I was out in my salsa garden to give the peppers and tomatoes a good watering and was pleased to see the plants progress. The weather has taken a turn toward more normal heat and sunshine and I'm glad to see it! There has been far too much rain this spring for my comfort. The beds do not need weeding, however some of the pathways are being over run with grass and vines. I might use an organic solution to get rid of them and to encourage no further weed growth. I want to be careful to not do anything that would upset the organic balance of my vegetable beds.

I have many new pepper pods forming out on the plants. Many fresnos, hungarian wax, salsa garden, and cayenne to name a few. None of the pods have matured, but it is still very early in the game. The two tomatoe plants are overrunning the 3'x 3' bed and I am seeing more green tomatoes in there. Again, no sign of a ripe fruit as yet.

I have been researching a machine to help me process the peppers and tomatoes. I'm thinking about getting a "magic bullet" to chop and create salsa and guacamole....or simply to mix cold drinks for the summer. I will need to get my canning equipment together as well. I am planning on doing a great deal of pepper pickling this fall and creating sandwich relishes and salad goodies for our winter and perhaps some new varieties of hot sauce to enjoy.

May 25, 2006

New Pods are Forming

My chile peppers continue to flourish. Several of the plants are now sporting tiny pods. Little fresnos, hungarian wax peppers, salsa gardens and cayennes dot the tops of the plants. There is a little gypsy frying pepper growing too. It is only 2 inches long, so I wonder if it will reach full size?

More cutworm barriers have been removed from around the chile plants. Only the congo black habanero has a protective ring around it. It is putting out lots of new leaves so I have hope that I can free this last pepper within the next week.

My two tomato plants are doing well. The Celebrity Tomato has all but taken over the 3'x3' bed, but the little roma tomato is holding its own. Both should give me more than enough fruit for homemade salsa this season. There are a couple of green tomatoes out there, hopefully they will ripen soon.

May 11, 2006

Chiles Continue to Grow

Now that the planting is done, my garden has settled into a quiet, growing phase. As I was out watering my raised bed this morning, I noted that the plants are all getting bigger and stronger. So far, the spacing is working well and I have not had to stake any of the peppers, although I suspect that I will have to do so with the bells later in the growing season. The deeper soil level of this year's raised bed seems to be having the desired effect. The plants are more stable and able to hold their weight instead of tipping over. Last year, I had trouble with most of my chiles not being able to hold their pods off the ground and I suspected it was the scant 6" of soil in the bed that was the culprit. This year, I have 10" of soil in the beds.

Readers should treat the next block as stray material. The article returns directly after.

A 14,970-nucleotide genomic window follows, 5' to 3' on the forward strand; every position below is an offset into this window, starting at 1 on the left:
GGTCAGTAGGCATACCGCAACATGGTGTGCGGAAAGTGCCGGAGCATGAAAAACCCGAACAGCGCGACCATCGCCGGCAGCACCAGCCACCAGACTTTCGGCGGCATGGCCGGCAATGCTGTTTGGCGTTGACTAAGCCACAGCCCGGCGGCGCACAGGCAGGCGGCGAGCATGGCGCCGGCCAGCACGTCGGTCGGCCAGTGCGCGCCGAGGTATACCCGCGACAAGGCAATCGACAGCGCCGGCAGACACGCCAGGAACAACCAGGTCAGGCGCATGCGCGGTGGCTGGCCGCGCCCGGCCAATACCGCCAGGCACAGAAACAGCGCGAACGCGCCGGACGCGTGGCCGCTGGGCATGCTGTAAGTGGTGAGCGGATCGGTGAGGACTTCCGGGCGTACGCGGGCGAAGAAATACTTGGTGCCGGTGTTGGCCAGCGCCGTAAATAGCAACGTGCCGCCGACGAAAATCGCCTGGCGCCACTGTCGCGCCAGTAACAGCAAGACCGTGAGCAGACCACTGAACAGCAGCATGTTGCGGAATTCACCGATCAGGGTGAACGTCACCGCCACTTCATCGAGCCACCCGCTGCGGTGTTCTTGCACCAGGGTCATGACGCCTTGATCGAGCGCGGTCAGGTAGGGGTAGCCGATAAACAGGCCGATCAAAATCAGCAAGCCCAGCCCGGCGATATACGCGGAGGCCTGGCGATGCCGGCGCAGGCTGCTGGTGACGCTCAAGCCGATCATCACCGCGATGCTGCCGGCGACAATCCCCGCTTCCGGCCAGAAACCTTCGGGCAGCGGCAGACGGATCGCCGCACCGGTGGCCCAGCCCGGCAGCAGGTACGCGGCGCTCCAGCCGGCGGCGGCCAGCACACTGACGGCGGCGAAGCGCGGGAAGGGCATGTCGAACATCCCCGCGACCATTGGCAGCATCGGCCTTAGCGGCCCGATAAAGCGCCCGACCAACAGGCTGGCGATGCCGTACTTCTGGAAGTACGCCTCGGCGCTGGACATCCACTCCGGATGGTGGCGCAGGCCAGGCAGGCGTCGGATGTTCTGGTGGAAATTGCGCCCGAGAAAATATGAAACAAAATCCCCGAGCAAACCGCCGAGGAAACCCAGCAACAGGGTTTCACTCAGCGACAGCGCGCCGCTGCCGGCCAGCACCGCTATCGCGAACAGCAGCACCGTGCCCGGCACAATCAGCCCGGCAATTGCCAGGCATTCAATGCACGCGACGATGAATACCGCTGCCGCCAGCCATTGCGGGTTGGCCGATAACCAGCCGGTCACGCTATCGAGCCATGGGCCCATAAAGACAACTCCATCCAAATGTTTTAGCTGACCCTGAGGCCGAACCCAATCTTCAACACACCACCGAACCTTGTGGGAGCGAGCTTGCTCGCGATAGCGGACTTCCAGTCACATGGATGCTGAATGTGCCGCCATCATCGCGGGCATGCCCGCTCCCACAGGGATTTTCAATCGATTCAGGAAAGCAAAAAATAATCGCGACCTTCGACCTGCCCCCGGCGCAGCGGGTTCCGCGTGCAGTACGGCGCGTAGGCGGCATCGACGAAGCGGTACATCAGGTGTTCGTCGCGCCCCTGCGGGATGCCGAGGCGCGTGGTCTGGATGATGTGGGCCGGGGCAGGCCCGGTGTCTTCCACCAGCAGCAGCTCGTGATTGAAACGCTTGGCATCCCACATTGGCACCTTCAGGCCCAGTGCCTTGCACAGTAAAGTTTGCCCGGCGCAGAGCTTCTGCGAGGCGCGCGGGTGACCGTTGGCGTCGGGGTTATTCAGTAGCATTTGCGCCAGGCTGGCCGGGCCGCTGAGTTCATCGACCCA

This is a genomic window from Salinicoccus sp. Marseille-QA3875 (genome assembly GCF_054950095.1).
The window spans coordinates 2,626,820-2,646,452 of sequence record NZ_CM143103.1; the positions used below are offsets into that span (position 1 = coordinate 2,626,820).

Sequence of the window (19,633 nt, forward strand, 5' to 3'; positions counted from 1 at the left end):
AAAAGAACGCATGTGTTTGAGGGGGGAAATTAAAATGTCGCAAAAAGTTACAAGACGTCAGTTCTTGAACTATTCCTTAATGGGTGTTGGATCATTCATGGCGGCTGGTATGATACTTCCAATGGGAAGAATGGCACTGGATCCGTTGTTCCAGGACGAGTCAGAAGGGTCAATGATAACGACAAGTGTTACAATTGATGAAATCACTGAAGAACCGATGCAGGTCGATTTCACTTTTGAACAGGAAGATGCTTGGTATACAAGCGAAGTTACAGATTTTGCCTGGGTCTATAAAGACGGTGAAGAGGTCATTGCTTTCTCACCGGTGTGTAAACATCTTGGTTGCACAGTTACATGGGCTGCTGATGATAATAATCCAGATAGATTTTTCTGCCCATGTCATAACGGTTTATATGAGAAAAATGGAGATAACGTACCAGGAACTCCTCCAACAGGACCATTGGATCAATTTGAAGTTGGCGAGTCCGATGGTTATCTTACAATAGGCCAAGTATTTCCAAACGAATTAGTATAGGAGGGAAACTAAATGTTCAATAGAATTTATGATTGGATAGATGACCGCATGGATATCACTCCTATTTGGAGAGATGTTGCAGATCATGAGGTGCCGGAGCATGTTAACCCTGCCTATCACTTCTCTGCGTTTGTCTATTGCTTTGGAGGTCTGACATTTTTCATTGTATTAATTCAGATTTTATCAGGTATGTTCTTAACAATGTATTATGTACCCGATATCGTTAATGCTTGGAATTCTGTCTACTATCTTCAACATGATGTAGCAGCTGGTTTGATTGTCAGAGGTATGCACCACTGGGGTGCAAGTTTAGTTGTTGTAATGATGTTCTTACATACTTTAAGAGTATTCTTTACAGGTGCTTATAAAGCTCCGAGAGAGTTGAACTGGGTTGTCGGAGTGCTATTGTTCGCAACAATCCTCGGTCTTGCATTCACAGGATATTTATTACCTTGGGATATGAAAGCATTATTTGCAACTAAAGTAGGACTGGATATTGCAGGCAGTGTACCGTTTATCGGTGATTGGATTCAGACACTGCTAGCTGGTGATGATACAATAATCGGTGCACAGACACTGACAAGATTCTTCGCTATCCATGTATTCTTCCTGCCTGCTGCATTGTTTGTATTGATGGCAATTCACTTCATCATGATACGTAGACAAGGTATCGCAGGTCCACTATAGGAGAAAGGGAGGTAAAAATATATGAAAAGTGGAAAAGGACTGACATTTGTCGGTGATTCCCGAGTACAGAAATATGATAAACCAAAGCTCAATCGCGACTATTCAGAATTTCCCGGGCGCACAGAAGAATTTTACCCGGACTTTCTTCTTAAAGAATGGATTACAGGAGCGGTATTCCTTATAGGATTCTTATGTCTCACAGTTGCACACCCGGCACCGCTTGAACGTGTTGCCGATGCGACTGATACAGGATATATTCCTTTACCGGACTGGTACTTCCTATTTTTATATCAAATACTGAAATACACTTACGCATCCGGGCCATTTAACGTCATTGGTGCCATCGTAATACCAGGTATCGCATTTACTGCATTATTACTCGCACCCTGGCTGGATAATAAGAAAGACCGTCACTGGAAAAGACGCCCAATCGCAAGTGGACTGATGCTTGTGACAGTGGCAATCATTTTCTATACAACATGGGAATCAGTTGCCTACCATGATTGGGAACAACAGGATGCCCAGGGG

My two cherry bomb chiles are now of a size that I felt it was safe to remove the cutworm barriers and allow them their freedom. I still have six barriers in place around the smaller hot chile plants. They tend to grow very slowly and are still only a few inches tall. Of the six, only the scotch bonnet seems to be putting on any real height, but all the chiles are putting forth new leaves and gaining height. It is simply that these peppers are slow growers. I'm told that they will not produce chiles until 110 to 120 days after transplanting. However, once they reach maturity, I should get a year or two of production from them. Now that my new bed is in place, I might be able to successfully overwinter my more rare chile plants. I'll wait and see how it goes.

May 07, 2006

Millionaire Japanese Eggplant Planted

I've never grown eggplant before, but I've always wanted to try one. Even though it is not really a "salsa" type plant, I picked up a single eggplant at the nursery today and placed it into the bed along side the two tomato plants. Supposedly it needs 36" of space and plenty of sun. We'll see how it goes. I suppose that eggplant can go into a "salsa" of some kind!

I also planted a third pepperoncini plant in my pepper bed, replacing the pepper that I lost a week or so ago. I like that I'm growing fewer varieties, but more plants this year. Of the peppers that I love the most, I should have plenty to put up as pickles or to freeze for use throughout the year. As I planted the pepperoncini, I noticed that a couple of earthworms came up with the soil. This is a most welcome sign in my garden. I'm not sure how the worms managed to get in there through the mesh and weed barrier, but I won't complain. They will make the soil all the richer for my vegetables.

May 06, 2006

Football in the Pepper Bed

As my Spring busy season kicks in and I'm away from my garden due to business, it is always such a pleasure to return home and stroll by my vegetable beds and see the progress my plants are making. All of my peppers are growing larger and fuller. One of the hungarian wax plants even has a tiny pod on it. I have not purchased the canning equipment that I wanted to use to make pickled peppers this summer, but seeing that little pod reminds me that I need to start shopping for jars, lids and a canner.